THE LIFE AND CHESS OF PAUL MORPHY                                                                                                                                                                                                      GEORGE WALKER

 

George Walker only played one game against Morphy as part of the blindfold exhibition on April 13, 1859 in London. He was able to draw. He did, however, consult with Morphy in one of Paul's few consultation games. (Morphy, Greenaway, Walker vs. L÷wenthal, Medley, Mongredien, the London Chess Club, July 1858). The game was abandoned due to the lateness of the hour.

Walker's contributions to chess were enormous.

He was born March 13, 1803.

In 1823 he edited the first known chess column in the Lancet. Although the column didn't last but a year, Walker's next attempt was a column in Bell's Life in London in 1835. This column lasted until 1873 (Bell's Life itself only ran from 1822-1886). Walker studied chess under William Lewis and, while considered one of the stronger London players, his main contributions were in publishing. George Walker was a publisher himself (and later in life, he became a stockbroker). William Lewis also published chess books. In a price war that broke out between the two of them, they managed to lose a tremendous amount of money while giving the public unprecedented access to chess literature at giveaway prices. Walker wrote books and articles (most notably those published in Frazer's Magazine).

Some examples:

Books:
New Treatise on Chess - 1832
Chess Made Easy - 1837
Chess Studies: comprising One Thousand Games actually played during the last century - 1844
The Art of chess play - 1846
Chess & Chess Players: consisting Original Stories and Sketches - 1850

Articles:
Deschapelles: The Chess-King
Kieseritzky the Livonian chess-player! - 1841
Mated and checkmated; an oriental sketch. 1842
The game of chess, a scene in the court of Philip the Second. 1852

Walker was the arranger of the Bourdonnais-MacDonnell Matches in 1834 which was played at the Westminster Chess club at Huttman's, a club he himself founded in 1831. All the moves in that match were recorded by William Greenwood Walker (no relation) who was the Secretary of the Westminster Chess Club and published in W. G. Walker's book, A Selection of Games At Chess (published by Thomas Hurst in1836) William Greenwood Walker was very old at the time and died at the conclusion of the matches. In 1840, Bourdonnais, critically ill and broke, moved to London when invited to be the Divan's house professional. George Walker raised money to allow Bourdonnais and his wife to move out of squalor and into decent quarters. After Bourdonnais died, three weeks later, Walker took up a subscription for his widow.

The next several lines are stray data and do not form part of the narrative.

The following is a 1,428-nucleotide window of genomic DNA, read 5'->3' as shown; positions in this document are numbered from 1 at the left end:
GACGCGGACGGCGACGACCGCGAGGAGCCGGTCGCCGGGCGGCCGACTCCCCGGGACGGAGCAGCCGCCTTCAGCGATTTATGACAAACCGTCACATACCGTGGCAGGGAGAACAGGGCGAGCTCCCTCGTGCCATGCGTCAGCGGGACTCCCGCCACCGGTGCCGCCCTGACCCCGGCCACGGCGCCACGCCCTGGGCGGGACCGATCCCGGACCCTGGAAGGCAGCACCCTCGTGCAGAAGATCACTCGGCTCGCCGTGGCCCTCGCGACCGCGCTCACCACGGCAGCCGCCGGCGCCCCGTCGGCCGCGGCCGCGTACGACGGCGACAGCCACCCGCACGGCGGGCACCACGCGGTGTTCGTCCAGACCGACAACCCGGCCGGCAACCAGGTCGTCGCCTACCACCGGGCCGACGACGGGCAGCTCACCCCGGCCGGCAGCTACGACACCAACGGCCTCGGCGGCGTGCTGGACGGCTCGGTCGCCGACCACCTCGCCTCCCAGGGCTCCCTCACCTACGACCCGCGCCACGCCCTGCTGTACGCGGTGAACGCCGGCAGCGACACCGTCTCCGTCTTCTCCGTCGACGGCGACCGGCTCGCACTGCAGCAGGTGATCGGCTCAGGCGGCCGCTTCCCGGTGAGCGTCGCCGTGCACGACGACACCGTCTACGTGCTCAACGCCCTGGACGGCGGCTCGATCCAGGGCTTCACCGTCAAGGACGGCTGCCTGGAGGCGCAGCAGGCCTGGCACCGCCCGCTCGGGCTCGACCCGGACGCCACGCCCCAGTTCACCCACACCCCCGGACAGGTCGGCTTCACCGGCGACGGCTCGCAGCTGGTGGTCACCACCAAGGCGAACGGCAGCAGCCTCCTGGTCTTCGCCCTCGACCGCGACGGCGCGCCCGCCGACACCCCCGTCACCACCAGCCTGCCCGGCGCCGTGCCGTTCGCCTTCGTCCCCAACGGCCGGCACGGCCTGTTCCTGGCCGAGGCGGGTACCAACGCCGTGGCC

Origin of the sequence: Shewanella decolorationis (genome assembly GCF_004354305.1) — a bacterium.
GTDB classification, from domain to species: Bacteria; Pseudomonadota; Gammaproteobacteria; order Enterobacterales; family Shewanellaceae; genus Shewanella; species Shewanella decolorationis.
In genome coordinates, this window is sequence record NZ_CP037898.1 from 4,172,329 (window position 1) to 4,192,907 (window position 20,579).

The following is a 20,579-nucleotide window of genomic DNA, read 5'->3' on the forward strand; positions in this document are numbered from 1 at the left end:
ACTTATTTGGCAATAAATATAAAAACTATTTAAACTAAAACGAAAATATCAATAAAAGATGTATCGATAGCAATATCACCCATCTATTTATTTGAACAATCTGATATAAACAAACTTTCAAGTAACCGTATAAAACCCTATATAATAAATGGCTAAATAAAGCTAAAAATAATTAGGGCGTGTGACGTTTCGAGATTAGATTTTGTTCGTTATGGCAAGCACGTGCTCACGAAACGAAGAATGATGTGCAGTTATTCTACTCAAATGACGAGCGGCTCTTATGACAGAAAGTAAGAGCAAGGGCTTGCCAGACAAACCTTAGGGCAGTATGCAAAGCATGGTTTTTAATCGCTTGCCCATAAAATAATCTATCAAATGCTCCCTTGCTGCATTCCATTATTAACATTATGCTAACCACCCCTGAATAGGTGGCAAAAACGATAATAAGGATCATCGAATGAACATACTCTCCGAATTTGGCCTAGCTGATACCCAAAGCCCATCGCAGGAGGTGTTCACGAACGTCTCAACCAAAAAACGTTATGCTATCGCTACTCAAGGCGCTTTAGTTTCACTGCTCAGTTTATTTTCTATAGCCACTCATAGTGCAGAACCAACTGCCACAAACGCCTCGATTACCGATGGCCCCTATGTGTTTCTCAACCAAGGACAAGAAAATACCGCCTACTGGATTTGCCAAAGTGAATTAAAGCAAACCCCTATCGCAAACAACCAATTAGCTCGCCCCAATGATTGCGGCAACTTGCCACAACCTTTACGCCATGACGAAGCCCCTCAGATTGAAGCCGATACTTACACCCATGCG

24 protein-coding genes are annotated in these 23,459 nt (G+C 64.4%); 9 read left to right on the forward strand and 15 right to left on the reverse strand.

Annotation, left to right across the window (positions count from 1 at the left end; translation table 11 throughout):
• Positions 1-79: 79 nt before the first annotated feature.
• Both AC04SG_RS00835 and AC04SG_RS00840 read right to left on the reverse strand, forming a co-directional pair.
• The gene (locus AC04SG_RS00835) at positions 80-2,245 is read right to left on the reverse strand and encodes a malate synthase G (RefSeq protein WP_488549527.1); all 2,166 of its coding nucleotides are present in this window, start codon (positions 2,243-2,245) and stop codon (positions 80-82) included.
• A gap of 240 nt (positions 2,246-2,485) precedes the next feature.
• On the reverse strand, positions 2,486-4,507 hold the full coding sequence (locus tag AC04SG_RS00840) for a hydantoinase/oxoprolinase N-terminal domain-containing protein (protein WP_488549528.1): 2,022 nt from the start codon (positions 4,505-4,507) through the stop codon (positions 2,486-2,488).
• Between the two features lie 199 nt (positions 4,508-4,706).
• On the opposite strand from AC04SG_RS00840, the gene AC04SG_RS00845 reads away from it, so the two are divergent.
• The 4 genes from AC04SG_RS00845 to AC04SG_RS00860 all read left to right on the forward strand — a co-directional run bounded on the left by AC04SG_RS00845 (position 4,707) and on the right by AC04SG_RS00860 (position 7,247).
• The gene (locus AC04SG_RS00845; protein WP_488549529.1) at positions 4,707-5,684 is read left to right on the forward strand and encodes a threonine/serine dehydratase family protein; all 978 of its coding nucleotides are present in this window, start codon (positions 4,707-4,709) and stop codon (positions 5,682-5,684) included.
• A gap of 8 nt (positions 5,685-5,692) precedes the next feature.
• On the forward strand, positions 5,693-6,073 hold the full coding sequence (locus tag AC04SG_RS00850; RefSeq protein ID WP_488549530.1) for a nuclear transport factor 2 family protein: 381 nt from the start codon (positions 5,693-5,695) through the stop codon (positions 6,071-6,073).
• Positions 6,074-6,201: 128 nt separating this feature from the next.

In 1837, Walker founded The Philidorian, England's first  magazine devoted solely to chess. It folded after just a few issues however.

Walker founded a second chess club, St George's at Hanover Square in 1843. He and Staunton had had a falling out and since Staunton was ever-present and the most celebrated member of the Westminster Club, Walker simply left and founded a new one. Staunton took a very imperious attitude towards Walker which often resulted in attacks on each other in their respective chess columns.

In 1853, Walker suggest the idea that, since the black pieces were thought to be the lucky color,  the players who drew white should always  have the first move as compensation. It wasn't until 1929 when this rule became universally accepted.

One more contribution by Walker was the use of players' names when recording games. Many games prior featured the "master" by name but not his opponent, who became the infamous "NN."

George Walker died April 23, 1879.

 


Some games by George Walker


 


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